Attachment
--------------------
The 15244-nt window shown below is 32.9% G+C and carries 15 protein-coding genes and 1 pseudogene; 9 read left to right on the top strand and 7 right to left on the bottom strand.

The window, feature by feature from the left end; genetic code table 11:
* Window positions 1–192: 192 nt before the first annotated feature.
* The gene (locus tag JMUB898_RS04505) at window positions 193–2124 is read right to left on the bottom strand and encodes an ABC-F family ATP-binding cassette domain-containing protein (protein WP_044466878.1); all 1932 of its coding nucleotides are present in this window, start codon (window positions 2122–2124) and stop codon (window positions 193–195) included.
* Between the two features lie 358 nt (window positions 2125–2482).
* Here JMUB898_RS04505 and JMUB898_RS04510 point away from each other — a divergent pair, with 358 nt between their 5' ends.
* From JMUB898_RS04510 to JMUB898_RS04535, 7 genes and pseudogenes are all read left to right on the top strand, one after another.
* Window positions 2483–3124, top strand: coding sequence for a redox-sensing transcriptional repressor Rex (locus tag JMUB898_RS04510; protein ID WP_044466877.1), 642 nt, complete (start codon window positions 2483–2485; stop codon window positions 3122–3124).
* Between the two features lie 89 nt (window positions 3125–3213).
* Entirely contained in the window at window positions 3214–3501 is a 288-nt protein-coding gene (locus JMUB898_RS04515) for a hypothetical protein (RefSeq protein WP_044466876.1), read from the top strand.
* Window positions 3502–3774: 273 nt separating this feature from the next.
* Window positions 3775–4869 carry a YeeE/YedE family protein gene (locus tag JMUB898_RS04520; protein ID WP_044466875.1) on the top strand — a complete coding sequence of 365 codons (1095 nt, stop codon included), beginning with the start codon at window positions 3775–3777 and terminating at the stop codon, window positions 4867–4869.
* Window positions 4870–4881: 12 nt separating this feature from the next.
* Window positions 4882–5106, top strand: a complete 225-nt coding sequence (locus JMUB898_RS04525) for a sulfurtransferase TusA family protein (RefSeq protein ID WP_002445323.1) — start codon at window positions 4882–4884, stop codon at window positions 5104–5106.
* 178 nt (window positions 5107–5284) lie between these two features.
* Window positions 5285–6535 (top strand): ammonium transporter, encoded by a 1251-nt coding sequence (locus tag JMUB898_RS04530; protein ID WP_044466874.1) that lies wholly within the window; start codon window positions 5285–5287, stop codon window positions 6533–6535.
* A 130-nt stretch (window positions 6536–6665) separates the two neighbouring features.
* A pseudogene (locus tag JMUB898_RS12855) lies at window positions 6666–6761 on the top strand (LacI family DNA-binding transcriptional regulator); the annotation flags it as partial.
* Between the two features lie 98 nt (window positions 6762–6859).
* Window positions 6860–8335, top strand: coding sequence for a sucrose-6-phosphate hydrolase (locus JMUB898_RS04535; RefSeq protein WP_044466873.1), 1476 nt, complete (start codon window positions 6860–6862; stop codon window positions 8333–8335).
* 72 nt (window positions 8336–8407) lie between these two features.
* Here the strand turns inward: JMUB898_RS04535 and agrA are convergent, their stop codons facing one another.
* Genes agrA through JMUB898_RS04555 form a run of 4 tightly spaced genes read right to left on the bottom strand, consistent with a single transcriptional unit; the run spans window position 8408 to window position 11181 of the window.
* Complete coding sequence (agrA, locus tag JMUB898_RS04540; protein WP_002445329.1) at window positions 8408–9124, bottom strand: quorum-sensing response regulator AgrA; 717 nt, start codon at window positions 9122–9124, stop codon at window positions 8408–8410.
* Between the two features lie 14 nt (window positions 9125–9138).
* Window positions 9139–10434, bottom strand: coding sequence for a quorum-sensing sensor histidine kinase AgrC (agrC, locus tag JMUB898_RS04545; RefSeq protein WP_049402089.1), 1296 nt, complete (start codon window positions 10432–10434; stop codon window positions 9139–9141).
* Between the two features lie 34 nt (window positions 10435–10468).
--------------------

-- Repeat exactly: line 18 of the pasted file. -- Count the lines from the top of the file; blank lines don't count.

* A pseudogene (locus tag JMUB898_RS12855) lies at window positions 6666–6761 on the top strand (LacI family DNA-binding transcriptional regulator); the annotation flags it as partial.